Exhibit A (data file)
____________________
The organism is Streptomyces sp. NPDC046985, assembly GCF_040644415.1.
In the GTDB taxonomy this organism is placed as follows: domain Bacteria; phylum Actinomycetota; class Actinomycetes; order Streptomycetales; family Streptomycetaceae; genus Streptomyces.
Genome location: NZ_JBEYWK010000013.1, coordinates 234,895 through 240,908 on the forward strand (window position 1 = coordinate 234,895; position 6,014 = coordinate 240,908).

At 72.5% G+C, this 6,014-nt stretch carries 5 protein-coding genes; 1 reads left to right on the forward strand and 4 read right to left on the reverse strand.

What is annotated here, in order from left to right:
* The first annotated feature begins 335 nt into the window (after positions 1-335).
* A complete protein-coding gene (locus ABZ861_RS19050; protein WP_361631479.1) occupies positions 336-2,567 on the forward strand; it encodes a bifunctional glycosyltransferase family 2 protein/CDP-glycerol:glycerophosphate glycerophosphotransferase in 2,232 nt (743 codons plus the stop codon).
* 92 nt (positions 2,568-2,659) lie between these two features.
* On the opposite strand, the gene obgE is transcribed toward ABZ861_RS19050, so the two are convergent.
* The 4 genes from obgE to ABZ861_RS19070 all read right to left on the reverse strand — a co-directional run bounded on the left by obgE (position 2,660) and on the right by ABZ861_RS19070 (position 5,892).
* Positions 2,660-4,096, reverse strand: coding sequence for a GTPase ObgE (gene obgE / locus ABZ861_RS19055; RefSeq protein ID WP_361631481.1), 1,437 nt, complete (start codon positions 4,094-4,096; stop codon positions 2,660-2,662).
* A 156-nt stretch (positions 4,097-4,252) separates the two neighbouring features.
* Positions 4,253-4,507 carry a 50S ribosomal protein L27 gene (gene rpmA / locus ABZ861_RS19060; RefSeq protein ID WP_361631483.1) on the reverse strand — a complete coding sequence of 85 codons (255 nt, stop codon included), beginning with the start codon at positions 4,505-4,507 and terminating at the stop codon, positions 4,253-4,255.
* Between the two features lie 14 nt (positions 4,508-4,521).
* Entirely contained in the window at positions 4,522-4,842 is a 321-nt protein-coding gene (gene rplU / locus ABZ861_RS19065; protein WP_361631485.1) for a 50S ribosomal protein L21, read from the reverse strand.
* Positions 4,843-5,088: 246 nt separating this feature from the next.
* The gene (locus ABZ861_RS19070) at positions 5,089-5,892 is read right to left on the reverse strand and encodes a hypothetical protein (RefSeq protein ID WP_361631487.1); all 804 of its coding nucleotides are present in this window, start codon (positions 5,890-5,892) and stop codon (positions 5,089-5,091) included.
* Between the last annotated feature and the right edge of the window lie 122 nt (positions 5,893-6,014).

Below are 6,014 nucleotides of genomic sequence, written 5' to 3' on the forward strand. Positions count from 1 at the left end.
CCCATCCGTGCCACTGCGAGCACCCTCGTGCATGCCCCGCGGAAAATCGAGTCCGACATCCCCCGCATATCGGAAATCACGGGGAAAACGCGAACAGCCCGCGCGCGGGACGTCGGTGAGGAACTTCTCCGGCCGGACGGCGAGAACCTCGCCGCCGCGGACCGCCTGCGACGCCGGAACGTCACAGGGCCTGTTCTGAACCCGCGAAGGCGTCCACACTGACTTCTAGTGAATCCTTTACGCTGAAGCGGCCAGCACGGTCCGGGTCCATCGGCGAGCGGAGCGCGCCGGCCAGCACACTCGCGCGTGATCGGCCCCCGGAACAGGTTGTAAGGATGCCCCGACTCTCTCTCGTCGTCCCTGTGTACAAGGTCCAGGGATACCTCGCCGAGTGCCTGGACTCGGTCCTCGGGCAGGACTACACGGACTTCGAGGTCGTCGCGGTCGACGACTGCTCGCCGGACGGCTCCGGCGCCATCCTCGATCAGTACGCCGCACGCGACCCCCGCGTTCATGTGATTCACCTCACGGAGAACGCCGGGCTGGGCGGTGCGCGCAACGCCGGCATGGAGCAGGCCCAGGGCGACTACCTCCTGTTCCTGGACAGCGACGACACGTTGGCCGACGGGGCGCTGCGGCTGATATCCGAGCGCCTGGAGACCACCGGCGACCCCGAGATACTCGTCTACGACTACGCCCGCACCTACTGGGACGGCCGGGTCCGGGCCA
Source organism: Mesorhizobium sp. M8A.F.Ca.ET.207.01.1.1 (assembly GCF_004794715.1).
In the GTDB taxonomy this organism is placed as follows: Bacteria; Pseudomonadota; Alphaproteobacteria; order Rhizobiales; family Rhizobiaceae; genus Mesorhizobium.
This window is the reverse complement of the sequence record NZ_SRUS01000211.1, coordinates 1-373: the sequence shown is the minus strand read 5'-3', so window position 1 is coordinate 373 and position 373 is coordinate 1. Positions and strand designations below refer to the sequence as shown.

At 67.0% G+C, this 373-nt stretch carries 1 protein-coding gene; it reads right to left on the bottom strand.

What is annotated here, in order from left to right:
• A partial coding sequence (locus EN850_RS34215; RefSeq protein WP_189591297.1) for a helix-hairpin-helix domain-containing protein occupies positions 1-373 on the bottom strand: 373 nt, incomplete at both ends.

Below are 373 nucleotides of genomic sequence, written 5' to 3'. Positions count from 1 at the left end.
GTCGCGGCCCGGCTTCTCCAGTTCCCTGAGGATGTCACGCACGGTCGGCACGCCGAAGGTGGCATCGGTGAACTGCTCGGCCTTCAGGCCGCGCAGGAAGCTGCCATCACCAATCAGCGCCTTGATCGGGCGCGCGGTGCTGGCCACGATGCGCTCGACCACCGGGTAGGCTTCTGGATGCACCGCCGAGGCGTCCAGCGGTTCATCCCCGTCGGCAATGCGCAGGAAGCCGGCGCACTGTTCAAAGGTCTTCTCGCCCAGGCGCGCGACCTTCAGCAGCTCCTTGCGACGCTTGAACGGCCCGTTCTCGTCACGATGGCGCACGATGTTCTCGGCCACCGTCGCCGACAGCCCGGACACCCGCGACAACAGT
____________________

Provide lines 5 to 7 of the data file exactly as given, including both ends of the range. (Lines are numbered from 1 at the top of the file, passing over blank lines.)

What is annotated here, in order from left to right:
* The first annotated feature begins 335 nt into the window (after positions 1-335).
* A complete protein-coding gene (locus ABZ861_RS19050; protein WP_361631479.1) occupies positions 336-2,567 on the forward strand; it encodes a bifunctional glycosyltransferase family 2 protein/CDP-glycerol:glycerophosphate glycerophosphotransferase in 2,232 nt (743 codons plus the stop codon).